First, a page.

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What happens when a trailer tire fails at speed?

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Anyone have a single axle loaded trailer tire go flat or separate at highway speed? If so, what happened?

Was it a partial separation or a complete catastrophic one like this?

DSC01766.JPG

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Partial separation but instant blowout on a tandem axle trailer weighing 12,000#. Not as much of a handful as a single axle blowout, but still allows some pucker factor on mountain roads in Colorado.

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Partial separation but instant blowout on a tandem axle trailer weighing 12,000#. Not as much of a handful as a single axle blowout, but still allows some pucker factor on mountain roads in Colorado.

Blowout was not too bad - single axle trailer, loaded heavy, pulled by K1500 chevy.

Tire carcass did rip up fender on trailer pretty good.

I think it helps a lot to have a heavier tow vehicle when this stuff happens.

BB

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Thanks. I have no idea what got me thinking about it, perhaps other than a mental reminder that I really, really need to buy a spare for our trailer.

BTW if you're curious, that was a perfectly good PASSENGER CAR TIRE ON A PASSENGER CAR that morning, something happened late afternoon when crapped the sheets at approximately 80 mph. Thanks to low center of gravity and a very well set up machine, was completely uneventful as I got out of the gas and drifted off to the shoulder where I had to change the tire on 1.2 mile long bridge.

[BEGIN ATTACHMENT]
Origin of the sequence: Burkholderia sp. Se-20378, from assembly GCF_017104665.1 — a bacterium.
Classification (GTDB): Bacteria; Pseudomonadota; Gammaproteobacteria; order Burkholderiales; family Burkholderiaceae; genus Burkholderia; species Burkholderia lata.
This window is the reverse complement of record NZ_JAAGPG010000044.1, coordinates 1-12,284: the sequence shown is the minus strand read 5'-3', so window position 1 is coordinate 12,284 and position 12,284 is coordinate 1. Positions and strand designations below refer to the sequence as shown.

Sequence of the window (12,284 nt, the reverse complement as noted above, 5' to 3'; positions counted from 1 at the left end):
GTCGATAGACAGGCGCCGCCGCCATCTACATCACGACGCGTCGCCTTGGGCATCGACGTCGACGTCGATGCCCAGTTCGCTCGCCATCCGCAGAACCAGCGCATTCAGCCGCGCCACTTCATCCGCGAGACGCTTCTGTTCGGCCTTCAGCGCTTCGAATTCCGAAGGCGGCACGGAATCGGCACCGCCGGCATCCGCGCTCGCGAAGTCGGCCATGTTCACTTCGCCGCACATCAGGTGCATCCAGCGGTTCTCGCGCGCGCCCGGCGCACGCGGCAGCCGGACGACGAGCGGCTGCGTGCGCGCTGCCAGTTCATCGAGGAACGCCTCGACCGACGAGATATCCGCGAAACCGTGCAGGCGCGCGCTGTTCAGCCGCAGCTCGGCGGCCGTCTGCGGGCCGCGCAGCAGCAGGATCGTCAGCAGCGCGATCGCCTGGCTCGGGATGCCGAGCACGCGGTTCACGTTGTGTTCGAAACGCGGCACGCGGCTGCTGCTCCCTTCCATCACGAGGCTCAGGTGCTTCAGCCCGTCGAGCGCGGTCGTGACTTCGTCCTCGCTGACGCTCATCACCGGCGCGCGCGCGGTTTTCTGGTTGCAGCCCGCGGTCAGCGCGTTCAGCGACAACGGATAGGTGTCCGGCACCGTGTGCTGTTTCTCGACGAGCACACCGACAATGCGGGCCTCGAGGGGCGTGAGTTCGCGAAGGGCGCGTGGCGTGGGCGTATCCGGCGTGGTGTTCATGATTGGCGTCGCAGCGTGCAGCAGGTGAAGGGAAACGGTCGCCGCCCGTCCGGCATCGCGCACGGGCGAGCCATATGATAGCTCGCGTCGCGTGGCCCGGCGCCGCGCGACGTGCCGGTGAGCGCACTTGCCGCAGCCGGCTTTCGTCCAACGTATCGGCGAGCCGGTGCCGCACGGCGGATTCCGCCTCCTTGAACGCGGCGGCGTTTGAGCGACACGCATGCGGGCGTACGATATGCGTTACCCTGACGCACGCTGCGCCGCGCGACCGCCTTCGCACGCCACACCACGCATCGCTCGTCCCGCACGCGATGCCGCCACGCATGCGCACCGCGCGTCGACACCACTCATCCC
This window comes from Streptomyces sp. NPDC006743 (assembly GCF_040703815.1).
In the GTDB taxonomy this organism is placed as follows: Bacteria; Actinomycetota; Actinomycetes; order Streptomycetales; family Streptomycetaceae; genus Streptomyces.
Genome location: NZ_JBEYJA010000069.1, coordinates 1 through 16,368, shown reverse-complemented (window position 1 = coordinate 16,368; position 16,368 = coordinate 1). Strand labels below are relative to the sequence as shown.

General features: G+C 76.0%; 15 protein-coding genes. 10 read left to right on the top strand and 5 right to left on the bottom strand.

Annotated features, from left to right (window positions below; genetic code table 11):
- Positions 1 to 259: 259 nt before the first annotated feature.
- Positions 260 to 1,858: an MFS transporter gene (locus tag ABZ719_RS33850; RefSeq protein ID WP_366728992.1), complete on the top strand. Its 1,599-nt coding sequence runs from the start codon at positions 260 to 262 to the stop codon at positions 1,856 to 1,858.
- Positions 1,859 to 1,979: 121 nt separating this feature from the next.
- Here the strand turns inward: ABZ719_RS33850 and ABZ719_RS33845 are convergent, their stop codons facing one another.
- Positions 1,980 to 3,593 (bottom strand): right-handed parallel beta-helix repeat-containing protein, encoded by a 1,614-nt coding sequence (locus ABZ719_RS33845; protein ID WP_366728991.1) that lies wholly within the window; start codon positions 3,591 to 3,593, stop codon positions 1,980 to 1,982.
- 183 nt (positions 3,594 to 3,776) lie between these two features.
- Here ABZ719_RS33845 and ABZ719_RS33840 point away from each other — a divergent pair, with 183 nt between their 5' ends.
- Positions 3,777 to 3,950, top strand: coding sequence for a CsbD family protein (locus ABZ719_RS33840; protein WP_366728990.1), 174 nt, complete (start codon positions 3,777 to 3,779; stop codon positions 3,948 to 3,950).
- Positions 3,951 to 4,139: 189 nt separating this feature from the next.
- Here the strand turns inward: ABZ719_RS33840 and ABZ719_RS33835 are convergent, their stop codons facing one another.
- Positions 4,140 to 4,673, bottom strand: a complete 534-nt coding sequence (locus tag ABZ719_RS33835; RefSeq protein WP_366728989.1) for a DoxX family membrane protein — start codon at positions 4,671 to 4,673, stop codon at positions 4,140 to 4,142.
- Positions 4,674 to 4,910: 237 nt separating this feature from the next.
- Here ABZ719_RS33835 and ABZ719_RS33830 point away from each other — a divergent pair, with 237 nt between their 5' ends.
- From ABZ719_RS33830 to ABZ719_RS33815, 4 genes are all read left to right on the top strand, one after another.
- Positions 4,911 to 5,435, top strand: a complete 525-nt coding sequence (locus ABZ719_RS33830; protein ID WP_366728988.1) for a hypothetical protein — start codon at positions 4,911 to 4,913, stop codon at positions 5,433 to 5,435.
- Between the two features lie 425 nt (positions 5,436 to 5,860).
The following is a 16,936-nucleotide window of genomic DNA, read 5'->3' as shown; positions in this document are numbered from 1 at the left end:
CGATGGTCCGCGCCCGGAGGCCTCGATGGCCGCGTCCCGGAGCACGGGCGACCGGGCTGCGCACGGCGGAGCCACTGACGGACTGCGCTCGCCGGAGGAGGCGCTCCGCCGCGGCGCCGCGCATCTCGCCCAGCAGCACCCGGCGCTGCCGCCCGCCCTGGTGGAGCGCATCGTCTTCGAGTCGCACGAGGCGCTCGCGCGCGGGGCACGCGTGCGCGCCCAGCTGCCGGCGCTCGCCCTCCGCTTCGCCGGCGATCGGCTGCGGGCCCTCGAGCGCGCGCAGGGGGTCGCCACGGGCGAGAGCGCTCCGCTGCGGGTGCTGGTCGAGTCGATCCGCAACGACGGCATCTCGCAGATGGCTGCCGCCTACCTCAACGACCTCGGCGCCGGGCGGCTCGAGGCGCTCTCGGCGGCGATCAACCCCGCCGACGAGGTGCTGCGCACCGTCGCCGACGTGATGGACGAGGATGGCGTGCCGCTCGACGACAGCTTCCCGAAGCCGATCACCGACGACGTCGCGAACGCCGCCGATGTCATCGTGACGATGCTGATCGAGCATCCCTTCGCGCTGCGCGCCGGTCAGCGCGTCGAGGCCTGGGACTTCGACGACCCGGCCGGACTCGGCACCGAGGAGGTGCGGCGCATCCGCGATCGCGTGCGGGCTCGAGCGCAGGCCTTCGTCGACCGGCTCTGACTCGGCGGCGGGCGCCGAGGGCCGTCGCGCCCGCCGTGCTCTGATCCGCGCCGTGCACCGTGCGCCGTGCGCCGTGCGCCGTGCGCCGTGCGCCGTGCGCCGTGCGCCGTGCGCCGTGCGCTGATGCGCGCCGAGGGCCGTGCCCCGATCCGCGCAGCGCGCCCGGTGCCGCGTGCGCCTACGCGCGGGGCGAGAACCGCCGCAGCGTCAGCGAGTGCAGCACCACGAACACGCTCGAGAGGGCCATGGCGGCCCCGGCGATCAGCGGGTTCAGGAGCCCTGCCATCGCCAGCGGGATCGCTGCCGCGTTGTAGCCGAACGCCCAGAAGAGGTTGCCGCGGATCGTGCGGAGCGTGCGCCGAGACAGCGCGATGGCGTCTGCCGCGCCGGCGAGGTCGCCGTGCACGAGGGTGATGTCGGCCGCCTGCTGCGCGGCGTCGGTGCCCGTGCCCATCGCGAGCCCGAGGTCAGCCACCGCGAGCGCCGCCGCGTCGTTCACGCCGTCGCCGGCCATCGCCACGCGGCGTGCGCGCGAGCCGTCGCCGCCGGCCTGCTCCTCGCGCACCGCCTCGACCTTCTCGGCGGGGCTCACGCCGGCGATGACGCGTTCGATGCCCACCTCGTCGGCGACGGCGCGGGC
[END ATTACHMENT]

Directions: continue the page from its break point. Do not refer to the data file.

Glad it was on the passenger's side, if it were on the driver's side I'd have kept going till I got off the bridge. A $100 rim isn't worth dying for. I don't recall if that was in the days when I could afford to spend $140 on a tire or if it was when I couldn't afford a set of used tires or somewhere in between. I'm guessing it was the latter.

Edited by Smacaroni

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I've lost many trailer tires over the years.. sometimes they are complete separation like the picture you posted. Once I had the tread disappear and what was left looked like a large inner tube. That hit the inside of the trailer fender and then it exploded. Blowouts, flats, etc etc etc.

Trailer tires suck lol

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I take it this was on a commercial trailer, not your average bike hauler trailer? I'd hope your average joe only loses one trailer tire in a lifetime.

If I'm not mistaken, the "inner tube" is also a tread separation, but it separates at the ply, not the sidewall.

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+1 on the "suitable" tow vehicle.

and if you're doing 80 with a trailer expect to have a higher risk of ANYTHING happening. proper tire pressure, tire rating matched to the load it's trying to carry, and care will keep you from having a lot of failures. I have only had 3 in my lifetime, and all three were due to really poor quality tires (Chinese brand) Since then, I have bitten the bullet and spent the extra money on Goodyear/BFG/etc versus Jinguan or something of the like.